Some of the best credit card signup offers around also happen to be some of the best point earning cards around: the Chase Ink Business cards. These include the Ink Business Preferred, Ink Business Cash, and Ink Business Unlimited.
Even though the Ink Business Cash and Ink Business Unlimited cards are advertised as cash back cards, they really earn Ultimate Rewards points. $500 in “cash back” is really 50,000 Ultimate Rewards points that can be redeemed for $500 in cash back.
|Chase Ultimate Rewards points are super valuable and super flexible. At the most basic level, points can be redeemed for cash or merchandise, but you'll only get one cent per point value that way. A better option is to use points for travel. When points are used to book travel through the Ultimate Rewards portal, points are worth 1.25 cents each with premium cards (Sapphire Preferred or Ink Business Preferred, for example) or 1.5 cents each with the ultra-premium Sapphire Reserve card. Another great option is to transfer points from a premium or ultra-premium card to an airline or hotel program when high value awards are available (see this post for details). If your points are tied to a no-fee "cash back" Ultimate Rewards card, then first move those points to a premium or ultra-premium card before redeeming them in order to get better value.|
The Ink Business Preferred is great for its 3X categories. The Ink Business Cash is awesome for its 5X categories. And the Ink Business Unlimited is great to use as your “everywhere else” card thanks to earning 1.5X everywhere.
Do you have a business?
Chase Ink cards are small business credit cards. You must have a business to apply.
|Applying for Business Credit Cards
Yes, you have a business: In order to sign up for a business credit card, you must have a business. That said, it's common for people to have businesses without realizing it. If you sell items at a yard sale, or on eBay, for example, then you have a business. Similar examples include: consulting, writing (e.g. blog authorship, planning your first novel, etc.), handyman services, owning rental property, renting on airbnb, driving for Uber or Lyft, etc. In any of these cases, your business is considered a Sole Proprietorship unless you form a corporation of some sort.
When you apply for a business credit card as a sole proprietor, you can use your own name as your business name, use your own address and phone as the business' address and phone, and your social security number as the business' Tax ID / EIN. Alternatively, you can get a proper Tax ID / EIN from the IRS for free, in about a minute, through this website.
Is it OK to use business cards for personal expenses? Legally, it's fine. And, anecdotally, almost everyone I know uses business cards for personal expenses. That said, the terms in most business card applications state that you should use the card only for business use. Also, some consumer credit card protections do not apply to business cards. My advice: don't use the card for personal expenses if you're not comfortable doing so.
It’s OK if you’ve had the same card before (or currently)
Most Chase signup offers have the following terms:
This product is not available to either (i) current cardmembers of this credit card, or (ii) previous cardmembers of this credit card who received a new cardmember bonus for this credit card within the last 24 months.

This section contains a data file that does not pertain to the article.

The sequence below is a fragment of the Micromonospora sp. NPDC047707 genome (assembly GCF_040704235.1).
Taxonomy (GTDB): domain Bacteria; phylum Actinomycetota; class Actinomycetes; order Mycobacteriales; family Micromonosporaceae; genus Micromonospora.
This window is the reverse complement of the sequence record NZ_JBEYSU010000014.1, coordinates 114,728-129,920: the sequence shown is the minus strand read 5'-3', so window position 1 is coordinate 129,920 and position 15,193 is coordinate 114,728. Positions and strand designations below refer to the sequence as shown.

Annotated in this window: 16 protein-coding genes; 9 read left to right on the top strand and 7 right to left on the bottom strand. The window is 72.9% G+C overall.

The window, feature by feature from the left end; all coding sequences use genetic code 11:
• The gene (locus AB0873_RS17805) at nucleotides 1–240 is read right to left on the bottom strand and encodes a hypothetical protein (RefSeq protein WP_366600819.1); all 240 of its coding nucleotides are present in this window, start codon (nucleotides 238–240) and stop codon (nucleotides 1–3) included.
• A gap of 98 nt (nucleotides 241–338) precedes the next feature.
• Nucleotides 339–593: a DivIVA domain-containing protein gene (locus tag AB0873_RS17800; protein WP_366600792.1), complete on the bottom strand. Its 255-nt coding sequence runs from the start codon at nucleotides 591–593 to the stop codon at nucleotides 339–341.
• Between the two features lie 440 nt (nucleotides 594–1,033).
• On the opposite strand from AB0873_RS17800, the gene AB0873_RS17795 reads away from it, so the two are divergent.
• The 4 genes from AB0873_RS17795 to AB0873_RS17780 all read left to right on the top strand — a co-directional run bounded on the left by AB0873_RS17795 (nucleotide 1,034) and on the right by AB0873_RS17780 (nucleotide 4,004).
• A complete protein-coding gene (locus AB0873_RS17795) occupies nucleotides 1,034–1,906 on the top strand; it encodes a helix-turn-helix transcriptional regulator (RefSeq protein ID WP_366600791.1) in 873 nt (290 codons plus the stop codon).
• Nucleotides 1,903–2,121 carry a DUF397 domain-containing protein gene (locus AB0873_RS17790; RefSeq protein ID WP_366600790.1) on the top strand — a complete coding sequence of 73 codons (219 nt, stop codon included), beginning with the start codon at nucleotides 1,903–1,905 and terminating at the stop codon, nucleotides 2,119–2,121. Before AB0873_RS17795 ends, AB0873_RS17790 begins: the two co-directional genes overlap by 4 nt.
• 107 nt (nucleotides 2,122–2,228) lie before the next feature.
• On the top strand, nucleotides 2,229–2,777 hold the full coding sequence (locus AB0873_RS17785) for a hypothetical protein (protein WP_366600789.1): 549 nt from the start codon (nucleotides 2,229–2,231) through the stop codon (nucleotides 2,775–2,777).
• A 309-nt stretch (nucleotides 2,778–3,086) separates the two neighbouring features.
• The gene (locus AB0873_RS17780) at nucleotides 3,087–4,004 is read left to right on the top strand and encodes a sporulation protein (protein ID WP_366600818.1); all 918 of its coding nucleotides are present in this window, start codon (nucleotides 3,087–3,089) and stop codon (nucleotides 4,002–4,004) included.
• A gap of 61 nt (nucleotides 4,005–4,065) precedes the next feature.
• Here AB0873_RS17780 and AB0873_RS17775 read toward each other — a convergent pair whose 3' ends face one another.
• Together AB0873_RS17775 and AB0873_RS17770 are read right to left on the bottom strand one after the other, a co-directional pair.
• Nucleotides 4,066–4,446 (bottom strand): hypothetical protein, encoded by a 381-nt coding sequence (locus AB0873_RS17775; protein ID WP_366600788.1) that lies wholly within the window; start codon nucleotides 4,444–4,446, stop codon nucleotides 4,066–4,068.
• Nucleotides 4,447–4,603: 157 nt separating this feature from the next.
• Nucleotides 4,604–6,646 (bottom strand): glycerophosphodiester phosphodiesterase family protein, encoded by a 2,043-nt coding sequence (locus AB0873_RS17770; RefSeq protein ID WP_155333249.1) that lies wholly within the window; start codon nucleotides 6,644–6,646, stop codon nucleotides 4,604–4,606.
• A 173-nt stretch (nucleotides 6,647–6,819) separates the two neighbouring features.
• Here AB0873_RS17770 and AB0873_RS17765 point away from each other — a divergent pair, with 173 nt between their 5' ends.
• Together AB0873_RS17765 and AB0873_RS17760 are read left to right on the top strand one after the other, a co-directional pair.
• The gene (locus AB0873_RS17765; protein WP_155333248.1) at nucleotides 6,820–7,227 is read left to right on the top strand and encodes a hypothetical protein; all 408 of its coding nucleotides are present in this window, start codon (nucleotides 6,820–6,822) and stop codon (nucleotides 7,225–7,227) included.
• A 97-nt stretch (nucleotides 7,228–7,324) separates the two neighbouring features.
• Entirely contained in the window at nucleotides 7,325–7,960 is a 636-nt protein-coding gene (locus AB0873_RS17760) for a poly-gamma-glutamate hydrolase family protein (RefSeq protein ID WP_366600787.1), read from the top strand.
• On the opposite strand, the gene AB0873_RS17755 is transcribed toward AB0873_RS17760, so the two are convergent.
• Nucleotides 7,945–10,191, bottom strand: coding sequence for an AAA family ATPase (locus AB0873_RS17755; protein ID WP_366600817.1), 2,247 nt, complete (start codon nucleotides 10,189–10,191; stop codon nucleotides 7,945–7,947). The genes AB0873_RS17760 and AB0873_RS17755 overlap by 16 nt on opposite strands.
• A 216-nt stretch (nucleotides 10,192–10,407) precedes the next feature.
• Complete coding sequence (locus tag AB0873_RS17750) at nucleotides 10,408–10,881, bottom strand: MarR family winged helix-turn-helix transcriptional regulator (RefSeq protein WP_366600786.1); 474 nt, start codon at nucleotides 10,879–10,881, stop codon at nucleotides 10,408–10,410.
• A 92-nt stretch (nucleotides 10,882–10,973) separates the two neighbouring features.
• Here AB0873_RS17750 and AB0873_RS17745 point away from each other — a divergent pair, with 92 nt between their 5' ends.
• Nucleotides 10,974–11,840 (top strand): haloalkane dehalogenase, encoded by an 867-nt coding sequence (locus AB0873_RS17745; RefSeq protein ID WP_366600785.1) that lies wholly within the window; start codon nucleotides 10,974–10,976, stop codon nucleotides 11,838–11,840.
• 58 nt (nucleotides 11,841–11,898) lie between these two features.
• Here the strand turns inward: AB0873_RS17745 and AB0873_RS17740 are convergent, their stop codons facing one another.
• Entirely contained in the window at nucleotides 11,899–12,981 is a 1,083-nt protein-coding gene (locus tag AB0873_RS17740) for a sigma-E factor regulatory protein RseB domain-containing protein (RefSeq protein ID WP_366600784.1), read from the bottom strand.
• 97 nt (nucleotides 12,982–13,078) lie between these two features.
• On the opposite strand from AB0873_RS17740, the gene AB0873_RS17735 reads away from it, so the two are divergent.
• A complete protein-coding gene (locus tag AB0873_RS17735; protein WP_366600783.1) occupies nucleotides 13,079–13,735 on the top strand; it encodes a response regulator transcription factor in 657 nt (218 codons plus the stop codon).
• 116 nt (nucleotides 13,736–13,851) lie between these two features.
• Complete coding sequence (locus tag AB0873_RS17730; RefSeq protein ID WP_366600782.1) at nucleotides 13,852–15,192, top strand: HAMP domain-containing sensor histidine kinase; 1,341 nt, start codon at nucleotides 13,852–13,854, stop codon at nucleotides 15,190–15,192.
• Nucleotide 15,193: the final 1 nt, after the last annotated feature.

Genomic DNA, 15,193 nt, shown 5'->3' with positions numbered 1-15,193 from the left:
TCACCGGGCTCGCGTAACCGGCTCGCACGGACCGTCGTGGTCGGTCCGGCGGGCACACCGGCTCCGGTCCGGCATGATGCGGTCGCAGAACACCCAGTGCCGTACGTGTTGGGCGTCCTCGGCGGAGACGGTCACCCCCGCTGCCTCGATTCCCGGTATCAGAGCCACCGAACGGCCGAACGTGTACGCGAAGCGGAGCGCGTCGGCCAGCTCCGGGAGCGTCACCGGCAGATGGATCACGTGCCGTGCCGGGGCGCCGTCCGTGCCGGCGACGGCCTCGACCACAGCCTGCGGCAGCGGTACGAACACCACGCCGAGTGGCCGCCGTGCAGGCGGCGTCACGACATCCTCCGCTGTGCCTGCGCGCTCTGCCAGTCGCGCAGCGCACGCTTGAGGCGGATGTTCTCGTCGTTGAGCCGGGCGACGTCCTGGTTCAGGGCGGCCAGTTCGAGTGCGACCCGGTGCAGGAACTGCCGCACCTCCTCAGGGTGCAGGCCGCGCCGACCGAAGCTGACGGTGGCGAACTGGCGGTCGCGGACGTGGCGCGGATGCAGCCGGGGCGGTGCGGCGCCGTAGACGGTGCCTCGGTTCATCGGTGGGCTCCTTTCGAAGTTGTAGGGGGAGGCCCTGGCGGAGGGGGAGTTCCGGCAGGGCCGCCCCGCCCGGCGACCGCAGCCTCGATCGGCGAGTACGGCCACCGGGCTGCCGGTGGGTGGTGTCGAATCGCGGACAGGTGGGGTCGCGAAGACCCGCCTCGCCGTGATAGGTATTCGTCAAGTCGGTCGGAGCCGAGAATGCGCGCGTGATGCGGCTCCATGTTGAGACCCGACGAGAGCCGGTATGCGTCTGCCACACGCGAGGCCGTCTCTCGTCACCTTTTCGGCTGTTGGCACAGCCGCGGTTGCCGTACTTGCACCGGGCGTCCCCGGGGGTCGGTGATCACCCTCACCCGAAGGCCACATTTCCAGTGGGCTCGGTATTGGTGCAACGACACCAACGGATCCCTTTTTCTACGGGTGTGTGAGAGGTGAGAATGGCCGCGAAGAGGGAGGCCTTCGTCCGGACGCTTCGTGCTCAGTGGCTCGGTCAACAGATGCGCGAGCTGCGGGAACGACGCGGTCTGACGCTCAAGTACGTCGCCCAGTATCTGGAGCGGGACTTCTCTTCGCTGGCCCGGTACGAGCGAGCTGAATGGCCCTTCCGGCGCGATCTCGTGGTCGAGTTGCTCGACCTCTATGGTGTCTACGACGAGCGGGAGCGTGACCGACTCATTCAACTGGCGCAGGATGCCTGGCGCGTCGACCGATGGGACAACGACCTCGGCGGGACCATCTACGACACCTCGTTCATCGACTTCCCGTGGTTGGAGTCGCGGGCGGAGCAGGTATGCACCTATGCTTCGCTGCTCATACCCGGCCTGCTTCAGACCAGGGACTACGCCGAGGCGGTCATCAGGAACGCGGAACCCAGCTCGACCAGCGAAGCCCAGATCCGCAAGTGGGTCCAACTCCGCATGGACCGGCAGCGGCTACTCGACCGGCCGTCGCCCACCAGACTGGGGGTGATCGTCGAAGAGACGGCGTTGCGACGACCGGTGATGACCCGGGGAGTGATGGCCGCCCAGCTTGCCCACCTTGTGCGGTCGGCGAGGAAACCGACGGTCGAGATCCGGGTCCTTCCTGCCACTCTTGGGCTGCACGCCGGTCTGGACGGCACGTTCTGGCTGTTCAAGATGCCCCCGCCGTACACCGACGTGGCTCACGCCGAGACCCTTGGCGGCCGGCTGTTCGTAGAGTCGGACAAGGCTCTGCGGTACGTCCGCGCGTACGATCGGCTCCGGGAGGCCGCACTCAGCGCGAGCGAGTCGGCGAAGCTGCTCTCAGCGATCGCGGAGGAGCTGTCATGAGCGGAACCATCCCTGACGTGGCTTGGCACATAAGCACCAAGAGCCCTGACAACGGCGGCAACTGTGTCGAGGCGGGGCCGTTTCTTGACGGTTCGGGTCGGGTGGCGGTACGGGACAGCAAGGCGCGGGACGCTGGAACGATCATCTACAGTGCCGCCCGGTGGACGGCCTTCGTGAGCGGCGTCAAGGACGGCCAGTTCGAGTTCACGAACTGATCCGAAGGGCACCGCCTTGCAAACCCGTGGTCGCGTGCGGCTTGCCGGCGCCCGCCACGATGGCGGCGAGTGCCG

But the Ink cards do not have this language. It is possible to sign up for the same card again. In fact, it is possible to get the same card again (including the signup bonus) while you still have the old card, especially if you apply under a second business.
Watch out for 5/24
All of the Ink cards are subject to 5/24. This means that you probably won’t be approved if you’ve opened 5 or more cards across all banks within the past 24 months. Fortunately, the Ink cards do not add to your 5/24 count. That is, if you are approved, they will not hurt your chances of future approvals due to 5/24.
|Chase's 5/24 Rule: With most Chase credit cards, Chase will not approve your application if you have opened 5 or more cards with any bank in the past 24 months. Some exceptions that are NOT subject to the 5/24 rule include: British Airways, Hyatt, IHG, Iberia, Aer Lingus, and Marriott Business.
To determine your 5/24 status, see: 3 Easy Ways to Count Your 5/24 Status.
With Ink Business cards there are two ways to get approved even if you are over 5/24:
- Go in-branch to see if you are pre-approved for an Ink card (this works with all Chase cards subject to 5/24, not just business cards)
- Apply for business cards via a Chase Business Relationship Manager (BRM). Make sure that they submit the application via paper rather than electronically. This is important. If the application is submitted electronically and you are over 5/24, you won’t get approved.
Neither of the above options ensures that you’ll get approved since many other factors go into the approval decision besides the hard and fast 5/24 rule.
How to Apply
Application links can be found by following the “click here” links within these pages:
If you have a business banking account with Chase, you may be able to get even better signup offers by talking with a Business Relationship Manager at your Chase branch.
Tell Chase about your business
The first part of the application is about your business. If you already have a well established business, then the answers should be straightforward. If you are just getting started with your business, below are examples of how to fill this out. These answers assume that you do not have any employees and you operate as a sole proprietorship (which is the most basic form of a business). Use your judgment to answer differently if the examples given don’t match your circumstances: